10 Frictional Unemployment Examples

frictional unemployment examples and definition

Frictional unemployment is a type of unemployment that occurs in an economy due to the natural process of workers moving from job to job. It is the time gap between when a worker leaves one job and starts another. 

Frictional unemployment is a normal part of an economy and cannot be completely avoided but can be minimized. It naturally occurs when there is a lack of information or a mismatch of skills between job seekers and employers. 

Examples of frictional unemployment include when college graduates search for their first job after graduation or people relocate to a new city looking for a job. 

In contrast to other types of unemployment, frictional one is also known as “search unemployment” because it arises from the search process itself.

Frictional Unemployment Definition

Frictional unemployment is the situation in which a worker who is currently unemployed searches for but has yet to find employment. It occurs when the unemployed person is either looking for a job or waiting to start a new job (Goodwin et al., 2019). 

The term “frictional” in this context refers to the friction that arises from the process of finding a new job. This friction can be caused by a lack of information, a mismatch of skills, or other factors that slow down the job search process.

Others consider frictional unemployment as one “that merely reflects people’s transitions between jobs”(Dullien et al., 2017, p. 351).

In simple words, frictional unemployment is short-term joblessness that occurs when people are temporarily between jobs. It arises from the normal turnover and search process in a healthy, dynamic labor market.

10 Examples of Frictional Unemployment

  1. College graduates looking for their first job: College graduates often spend a period searching for their first job after graduation. Besides, they often have to relocate and start their job search from scratch.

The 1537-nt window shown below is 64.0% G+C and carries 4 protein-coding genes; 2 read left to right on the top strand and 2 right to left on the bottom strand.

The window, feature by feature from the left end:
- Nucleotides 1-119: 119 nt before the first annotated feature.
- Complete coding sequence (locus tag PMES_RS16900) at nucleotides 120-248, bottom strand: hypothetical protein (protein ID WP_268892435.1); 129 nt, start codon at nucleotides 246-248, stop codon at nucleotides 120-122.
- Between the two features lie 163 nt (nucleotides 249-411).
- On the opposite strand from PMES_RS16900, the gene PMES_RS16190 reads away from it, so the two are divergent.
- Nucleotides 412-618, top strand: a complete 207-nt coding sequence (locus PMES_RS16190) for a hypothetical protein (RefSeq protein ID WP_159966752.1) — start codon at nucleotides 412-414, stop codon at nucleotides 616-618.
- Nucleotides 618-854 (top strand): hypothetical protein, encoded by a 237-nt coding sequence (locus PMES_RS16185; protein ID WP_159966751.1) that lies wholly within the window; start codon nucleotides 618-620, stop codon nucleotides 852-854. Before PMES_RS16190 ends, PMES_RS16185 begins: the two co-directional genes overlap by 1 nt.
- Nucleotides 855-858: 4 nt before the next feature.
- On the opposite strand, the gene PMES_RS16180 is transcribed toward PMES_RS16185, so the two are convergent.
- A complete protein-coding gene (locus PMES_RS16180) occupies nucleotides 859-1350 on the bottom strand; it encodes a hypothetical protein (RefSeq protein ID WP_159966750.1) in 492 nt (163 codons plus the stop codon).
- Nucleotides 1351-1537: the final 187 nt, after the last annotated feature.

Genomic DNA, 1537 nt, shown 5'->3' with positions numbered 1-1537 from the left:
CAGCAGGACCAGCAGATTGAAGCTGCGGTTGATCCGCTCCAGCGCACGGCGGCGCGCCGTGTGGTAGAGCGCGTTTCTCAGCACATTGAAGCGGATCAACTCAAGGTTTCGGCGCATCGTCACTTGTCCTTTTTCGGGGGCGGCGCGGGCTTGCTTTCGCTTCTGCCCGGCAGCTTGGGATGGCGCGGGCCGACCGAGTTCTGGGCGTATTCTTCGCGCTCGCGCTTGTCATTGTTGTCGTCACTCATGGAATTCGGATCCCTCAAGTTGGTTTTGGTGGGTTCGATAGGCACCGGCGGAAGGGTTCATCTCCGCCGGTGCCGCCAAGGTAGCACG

• People relocating to a new city or country: Moving to a new city, state, or even country can take time and cause friction in the job search process. People must adjust to a new environment and look for job opportunities that fit their skills. 
  • Professionals who are between jobs: Professionals who have a job switch to advance in their career may go through a period of frictional unemployment as they search for a new job. 
  • People transitioning to different industries: People who want to transition from one industry to another often experience frictional unemployment as they acquire the necessary skills and attempt to find a new job in the desired industry. 
  • People who are underemployed: Underemployment, which is the situation of working at a job that doesn’t take advantage of one’s skills, can be considered a form of frictional unemployment. Underemployed people often need to take some time off and search for a job that better meets their skills. 
  • Seasonal workers: Seasonal workers often experience frictional unemployment during the months when less work is available. 
  • Those who are re-entering the labor force: People who take a break from work, such as to raise children or care for a family member, often experience frictional unemployment as they look for a job. 
  • Self-employed: Many people who become freelance or start their own businesses also experience a period of frictional unemployment as they look for new clients and search for more business opportunities.
  • People who want to find a better job: If an employee believes that they can find a better job and is willing to search for it, then this situation also falls under the category of frictional unemployment. 
  1. Retirees: Finally, retirees who decide to re-enter the labor force also experience a period of frictional unemployment as they look for job opportunities (Schneider, 2022).